The Oklahoman’s staff writers discuss three topics surrounding Steven Adams:
1. What was the most impressive aspect of Steven Adams’ rookie season?
Darnell Mayberry (beat writer): His mental fortitude. He didn’t care whether he was going against a rookie or a future Hall of Famer (maybe because he didn’t know who these guys were for much of the season). Adams never changed. He played hard and never backed down. Maybe it stemmed from his big-family background or his rugby-playing days. Whatever the reason, it was awfully impressive.
Anthony Slater (beat writer): His love for physical play and his stoic, robotic look in the midst of surrounding drama. Stone Cold brushes off shots to the face from grown men like they’re love taps from a kindergartener. Vince Carter elbow? “Cool.” Zach Randolph left jab? “What happened?” He irritates opponents, taking them off their game or completely out of the game — via ejection — while always remaining emotionless and focused. Rare poise for any player, unheard of from a 20-year-old rookie.
Berry Tramel (columnist): Adams’ renaissance. Hard for a rookie to rally, but that’s what Adams did. He was surprisingly impressive early in the season, capped by that big game (17 points, 10 rebounds) in Detroit. But Adams slumped in midseason and didn’t play well at all. Even when Kendrick Perkins was injured and Adams started, his play didn’t improve much. But starting with Game 6 of the Memphis, Adams was superb in the playoffs. He showed that he can be an impact starter at center, with vast potential.
2. What’s his realistic ceiling in the NBA?
Mayberry: I thought we were already penciling him into the Hall of Fame, according to Reggie Jackson? But let’s just say he falls short. I’ll say he’s a longtime starter and borderline All-Star. With the right circumstance, I could see him averaging a double-double and two blocks a game.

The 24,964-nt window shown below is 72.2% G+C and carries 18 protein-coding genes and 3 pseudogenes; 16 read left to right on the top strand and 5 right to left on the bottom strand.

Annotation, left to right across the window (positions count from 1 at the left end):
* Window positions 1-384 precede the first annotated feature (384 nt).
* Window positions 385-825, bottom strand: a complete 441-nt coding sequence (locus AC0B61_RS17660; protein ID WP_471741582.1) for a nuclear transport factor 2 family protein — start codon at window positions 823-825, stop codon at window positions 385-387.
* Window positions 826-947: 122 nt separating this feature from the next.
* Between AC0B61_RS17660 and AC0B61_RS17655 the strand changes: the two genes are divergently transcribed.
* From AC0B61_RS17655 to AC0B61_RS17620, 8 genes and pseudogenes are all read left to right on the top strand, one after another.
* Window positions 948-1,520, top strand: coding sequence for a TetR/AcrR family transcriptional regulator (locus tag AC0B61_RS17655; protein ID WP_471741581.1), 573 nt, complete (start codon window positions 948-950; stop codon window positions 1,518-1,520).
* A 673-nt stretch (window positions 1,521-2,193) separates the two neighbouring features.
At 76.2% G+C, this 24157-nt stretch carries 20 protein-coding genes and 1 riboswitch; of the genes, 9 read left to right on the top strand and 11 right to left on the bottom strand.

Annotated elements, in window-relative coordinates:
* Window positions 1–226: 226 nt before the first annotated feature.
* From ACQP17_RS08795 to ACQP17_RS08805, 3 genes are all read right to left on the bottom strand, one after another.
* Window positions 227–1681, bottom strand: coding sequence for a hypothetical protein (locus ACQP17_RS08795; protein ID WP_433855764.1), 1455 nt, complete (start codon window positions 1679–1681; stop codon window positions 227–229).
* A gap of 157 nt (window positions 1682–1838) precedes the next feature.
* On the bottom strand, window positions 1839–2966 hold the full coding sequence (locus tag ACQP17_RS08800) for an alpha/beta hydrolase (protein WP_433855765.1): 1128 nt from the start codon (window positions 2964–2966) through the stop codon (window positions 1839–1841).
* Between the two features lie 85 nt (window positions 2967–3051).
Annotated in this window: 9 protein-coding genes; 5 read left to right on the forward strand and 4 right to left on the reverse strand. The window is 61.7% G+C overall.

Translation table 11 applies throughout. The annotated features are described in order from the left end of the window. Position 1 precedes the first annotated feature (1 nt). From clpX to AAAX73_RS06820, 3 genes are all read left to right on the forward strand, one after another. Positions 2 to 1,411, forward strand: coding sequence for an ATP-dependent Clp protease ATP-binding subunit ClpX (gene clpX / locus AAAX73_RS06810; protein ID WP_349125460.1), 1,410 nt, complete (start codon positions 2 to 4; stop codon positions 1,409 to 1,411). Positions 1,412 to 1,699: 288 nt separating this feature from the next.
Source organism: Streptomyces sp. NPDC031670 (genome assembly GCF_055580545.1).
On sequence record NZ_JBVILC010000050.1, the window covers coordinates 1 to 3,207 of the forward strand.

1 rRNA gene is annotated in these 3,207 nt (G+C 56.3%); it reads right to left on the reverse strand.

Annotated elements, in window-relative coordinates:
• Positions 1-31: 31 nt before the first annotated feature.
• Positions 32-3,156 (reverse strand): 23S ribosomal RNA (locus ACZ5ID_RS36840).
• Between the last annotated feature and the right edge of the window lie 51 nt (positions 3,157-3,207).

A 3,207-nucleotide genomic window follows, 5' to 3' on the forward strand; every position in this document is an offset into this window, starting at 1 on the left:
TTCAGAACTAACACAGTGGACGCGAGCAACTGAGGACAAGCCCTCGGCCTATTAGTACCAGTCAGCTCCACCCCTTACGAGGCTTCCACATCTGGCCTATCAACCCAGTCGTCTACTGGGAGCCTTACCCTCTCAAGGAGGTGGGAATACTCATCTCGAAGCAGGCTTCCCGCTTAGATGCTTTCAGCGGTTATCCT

Slater: In the final month of the playoffs, it felt like he elevated it by the day. Already a physical force and solid rebounder, he emerged as a rim protector, contributed steadily on offense and channeled his incredibly rare athleticism in better ways. And he did it all on a showcase stage, completely unfazed by the playoff spotlight. In the next few seasons, I think he could develop into a Robin Lopez type (11 points, eight rebounds, two blocks for the Blazers this season). But deeper into the future, the sky’s the limit.
Tramel: He doesn’t have one. That’s the fabulous thing about Adams. His potential is vast. Right now, he’s a decent defender and good rebounder. His offensive game consists of putbacks and dunks off pick’n rolls, but he’s good at those. But Adams is not yet 21. His offense still could develop. Big men are notoriously slow developers, so Adams’ quick ascension could indicate he’s got an accelerated learning curve. No one really knows how good Adams can be, and he’s not bad now.
3. Should Adams be a starter on opening night? Will he be?
Mayberry: Yes, he should be. I have no idea if he will be. It’s the thing I’m looking forward to most on opening night. I underestimated Adams’ role once. And I’m tempted to do it again for the same reason: Scott Brooks. I just don’t believe Brooks will pull a veteran, championship-winning player from the starting unit for a second-year player, even though the whole world can see that’s what needs to happen. If it does, I’ll be stunned.
Slater: Yes and yes. There’s no reason not to start and play Adams 30-plus minutes a night, barring foul trouble. His vast potential gives the Thunder another level to grow. He’s the future at center. Nobody’s doubting that. So why not pepper him with as much experience as possible now. Seems like a simple decision, really.
Tramel: I will guess yes, Adams will be the starter. And he should be, provided his defensive commitment is strong. Kendrick Perkins has set a high standard for plugging the middle. No way Adams will match Perk’s defensive prowess immediately, but his better offense made up for it much of the postseason. Next season, it should more than make up for it.